Wednesday, March 2, 2016

The Longest Game of the Week

Last week I looked at the longest game from the latest issue of the weekly magazine TWIC. I enjoyed it so much that I intend to keep doing it. This week the longest game from TWIC 1112 was bizarrely a blitz game! However, seeing blitz players get an increment, and as endgames can be difficult enough to play when you have loads of time, it makes sense that players will carry on to the death in a blitz game.

In the Mind sports women's blitz event, the longest game of the week was the heavyweight encounter between Dzaganidze and Ushenina, both GM strength players. They played a 172 move marathon which featured some pretty interesting types of position. The game wasn't played perfectly, but it was blitz, and endgame novices like myself can still learn things from looking at the game. The first thing to mention is how determined and resourceful both players proved to be, white in her defence, and black in her attempts to win.

The starting position for the endgame was

Endgames with rook and minor piece are very common, and so they are worth looking at from both a theoretical and practical view point. This position sees black a pawn up, but in check. The opposite coloured bishops make the position drawish on the one hand, as it is difficult to advance pawns, but allow for attacks on the other hand, especially on the colour complex which the opponent's bishop doesn't control. For a good example of this, the game West-Rujevic from this week's MCC Championship is worth a look.

After trading pawns, which is usually a good thing for the defender, both players moved around until the following position was reached.

White has 2 choices of retreat for her bishop: f5 defends the h3 pawn, while d3 blocks the third rank. She chose the wrong one! 61.Bd3? e4! black exploits the fact that white's bishop is pinned and it cannot take on e4 or it will get forked by Re3+. I suppose in general terms this can be explained by the fact that we want to keep our pieces active in an endgame, and self pinning a bishop is not an active way of using it. Specifically, pawn advances need to be considered at all times, so white should be aware of black's pawn advance e5-e4 at all times.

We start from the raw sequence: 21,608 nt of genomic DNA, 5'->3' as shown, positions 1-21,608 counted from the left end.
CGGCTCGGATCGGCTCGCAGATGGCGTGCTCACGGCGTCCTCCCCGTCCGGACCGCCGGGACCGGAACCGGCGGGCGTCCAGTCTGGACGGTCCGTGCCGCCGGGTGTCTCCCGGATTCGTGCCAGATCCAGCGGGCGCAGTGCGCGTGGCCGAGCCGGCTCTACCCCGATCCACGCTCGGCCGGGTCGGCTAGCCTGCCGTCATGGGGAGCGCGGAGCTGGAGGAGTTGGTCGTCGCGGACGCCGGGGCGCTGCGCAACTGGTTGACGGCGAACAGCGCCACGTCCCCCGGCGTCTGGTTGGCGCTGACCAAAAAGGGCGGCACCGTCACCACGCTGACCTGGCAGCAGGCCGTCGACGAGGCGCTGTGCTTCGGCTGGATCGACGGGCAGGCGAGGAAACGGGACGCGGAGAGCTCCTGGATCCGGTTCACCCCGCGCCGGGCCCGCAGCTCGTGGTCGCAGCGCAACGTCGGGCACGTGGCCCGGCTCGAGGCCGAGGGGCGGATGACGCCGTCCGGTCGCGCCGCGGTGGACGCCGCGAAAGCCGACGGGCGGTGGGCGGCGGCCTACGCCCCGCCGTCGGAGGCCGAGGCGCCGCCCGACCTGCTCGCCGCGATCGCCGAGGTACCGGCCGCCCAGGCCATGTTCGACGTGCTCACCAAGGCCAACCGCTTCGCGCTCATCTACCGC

Anyway, black won white's h-pawn, but then inexplicably managed to lose her own e-pawn leaving this position.

With only one pawn left, and the corner square not controlled by black's bishop, the endgame is seemingly more drawn than before. White comes up with a simple defence. Place the bishop on the h3-c8 diagonal, sacrifice it when black's pawn eventually advances, and hold on in the pawnless endgame. This is a great resource, and one that all players should learn some knowledge of as it can save so many games.

I want to fast forward about 55 moves now. Black still hadn't moved her pawn, so technically the game was drawn under the 50 move rule. However, in blitz how can a player keep count, and claim the drawn result? But the game continued and the pawn moved, where white immediately sacrificed her bishop brining about the following position.

This position is theoretically drawn, but from a practical point of view it is worth playing on as their are winning chances. I'll show a couple of typical drawn positions and then the tragic blunder that cost white the game, after her excellent defence.

This is Cochrane's Defence. Although the defending king is cut off on the edge of the board, black can make no progress as the king is tied to defending its bishop, while the bishop is pinned.

This is called the 'Second Rank Defence'. The defender places their pieces with one square in between them on the second rank (or one file in from the side), with the defending pieces on the opposite coloured square to the bishop. Again, there is way for the attacking side to make progress without regrouping.

In our game of the week, both of these defences were used, as white's king did its best to hang on. But after 169 moves white finally cracked which goes to show that playing on in 'drawn' positions is worth it as sometimes the defender will blunder through a lack of knowledge, a lack of energy, or a simple oversight.

White's king is looking decidedly cornered, and black has the plan of playing Re5-e1 mate. This can be countered by another defence though. When Black's rook goes to the e-file, white's rook should go to the d-file preparing itself to block mate on d1. Perhaps this is what white thought when she played 170.Rh7? But from what we've already found out, just in this blog, restricting the enemy pieces is of key importance, so retaining a pin on black's bishop was the best move 170.Rb8!. This would have led to a level position, and probably hundreds of more moves unless someone was counting.

After 170.Rh7? It's mate in 2, which white executed. 170..Ba3+ 171.Kb1 Rd1 #

An amazing endgame, played in blitz time control, and one worth the time to study.

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